The modernization of the world means more people are literate and exercise self-determination regarding the direction of their lives. One of the byproducts of this phenomenon is that birth rates in many parts of the industrialized world have dropped well below the population maintenance value established by the World Health Organization of 2.1. For example, the birth rate in the U.S. is now at 2, but falling. In Japan and Germany, it’s 1.3, and in much of the rest of western Europe, the number is around 1.5.
This means the world is quickly trending toward a population of mostly older people alive, and the top-heavy structure creates a larger tax burden on younger generations who must perpetuate social programs for the elderly.
Meyer said by the year 2045, the number of people in the world over the age of 55 will be more than any other age group for the first time in history. From an economic perspective, compensating for an aging human race requires a paradigm shift.
“Old people don’t spend money the way young people do,” Meyer said.
Meyer said WHO data suggests the world population will peak at around 9 or 10 billion people and then begin to decline with lower birth rates.
The redeemer of the economy, if there is one, will then be the newly created global middle class.
“The trick is to develop products that are clever, inexpensive and green,” Meyer said, explaining that experts who study markets are targeting the worldwide middle class that has between $9 and $20 of disposable income per day.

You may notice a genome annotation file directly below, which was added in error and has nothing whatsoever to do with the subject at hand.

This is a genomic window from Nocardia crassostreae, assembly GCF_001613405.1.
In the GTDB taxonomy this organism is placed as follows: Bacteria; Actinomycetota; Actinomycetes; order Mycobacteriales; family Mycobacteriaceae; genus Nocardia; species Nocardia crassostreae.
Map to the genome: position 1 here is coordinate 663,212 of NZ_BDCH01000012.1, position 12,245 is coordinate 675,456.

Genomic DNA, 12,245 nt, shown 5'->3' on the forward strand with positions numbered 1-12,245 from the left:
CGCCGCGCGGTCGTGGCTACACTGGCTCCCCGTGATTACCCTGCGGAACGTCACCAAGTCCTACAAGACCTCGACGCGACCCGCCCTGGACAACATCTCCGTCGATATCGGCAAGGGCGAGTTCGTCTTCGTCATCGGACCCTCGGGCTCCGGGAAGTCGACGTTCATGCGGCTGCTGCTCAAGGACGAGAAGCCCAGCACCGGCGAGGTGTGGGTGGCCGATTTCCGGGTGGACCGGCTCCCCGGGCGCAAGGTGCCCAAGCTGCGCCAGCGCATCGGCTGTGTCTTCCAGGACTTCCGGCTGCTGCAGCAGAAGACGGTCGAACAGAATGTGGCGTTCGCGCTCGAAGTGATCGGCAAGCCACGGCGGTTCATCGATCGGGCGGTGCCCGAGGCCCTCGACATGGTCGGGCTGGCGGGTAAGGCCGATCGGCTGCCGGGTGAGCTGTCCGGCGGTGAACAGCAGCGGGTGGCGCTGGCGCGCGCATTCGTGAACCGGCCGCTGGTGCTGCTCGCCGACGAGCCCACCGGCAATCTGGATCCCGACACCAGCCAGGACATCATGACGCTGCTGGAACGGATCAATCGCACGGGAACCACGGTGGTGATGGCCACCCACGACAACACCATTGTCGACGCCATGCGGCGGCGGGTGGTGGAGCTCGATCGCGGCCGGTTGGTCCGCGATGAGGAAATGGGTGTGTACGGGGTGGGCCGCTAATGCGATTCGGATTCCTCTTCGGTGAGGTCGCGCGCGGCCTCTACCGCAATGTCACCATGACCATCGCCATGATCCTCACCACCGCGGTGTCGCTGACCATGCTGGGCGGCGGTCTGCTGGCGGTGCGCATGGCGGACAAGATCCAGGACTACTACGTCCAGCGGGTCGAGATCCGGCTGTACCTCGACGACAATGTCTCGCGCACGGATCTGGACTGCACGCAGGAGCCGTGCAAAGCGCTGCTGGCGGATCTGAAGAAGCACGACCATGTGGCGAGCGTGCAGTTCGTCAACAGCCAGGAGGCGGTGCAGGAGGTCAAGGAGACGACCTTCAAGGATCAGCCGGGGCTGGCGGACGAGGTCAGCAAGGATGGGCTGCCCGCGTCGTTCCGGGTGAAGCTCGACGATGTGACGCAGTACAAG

In addition to markets that target disposable income, Meyer emphasized the wave of modernization around the world will require unprecedented food and energy resources.
“We are going to need an unbelievable amount of energy,” Meyer said, adding that the availability of food is the next biggest priority of the future world economy.
“For all the people who are against (Genetically Modified Foods), that’s fine, but what they’re doing is condemning people to poverty,” Meyer asserted, indicating an ample food supply can be produced only when existing farmland is at optimal yield per acre.
Meyer briefly touched on the issue that coal companies in the Powder River Basin are attempting to establish a coal export terminal in the Pacific Northwest to reach Asian markets. While the proposition is in serious jeopardy because of environmental concerns for the people living near where the port would be located in Oregon, Meyer said the same opponents have failed to consider that the Asian demand for coal is rooted in the reality that societies there are evolving.
While jobs in energy, food production and infrastructure will remain among the most important in the long-term future of the global economy, Meyer indicated the upcoming workforce will likely have to find its niche within society’s functioning.
For thousands of years, humans worked on farms. When field workers were replaced by tractors, those same workers conveniently went to work in manufacturing plants. Now that manufacturing has been overtaken by technology, today’s workers are struggling to find their role. Meyer suggested careers in healthcare may be the next wave of economic viability because of the aging world population.
Meyer’s address ended on a positive note.
“It’s an interesting, optimistic, hopeful, exciting time to be alive, to be in the United States,” Meyer said.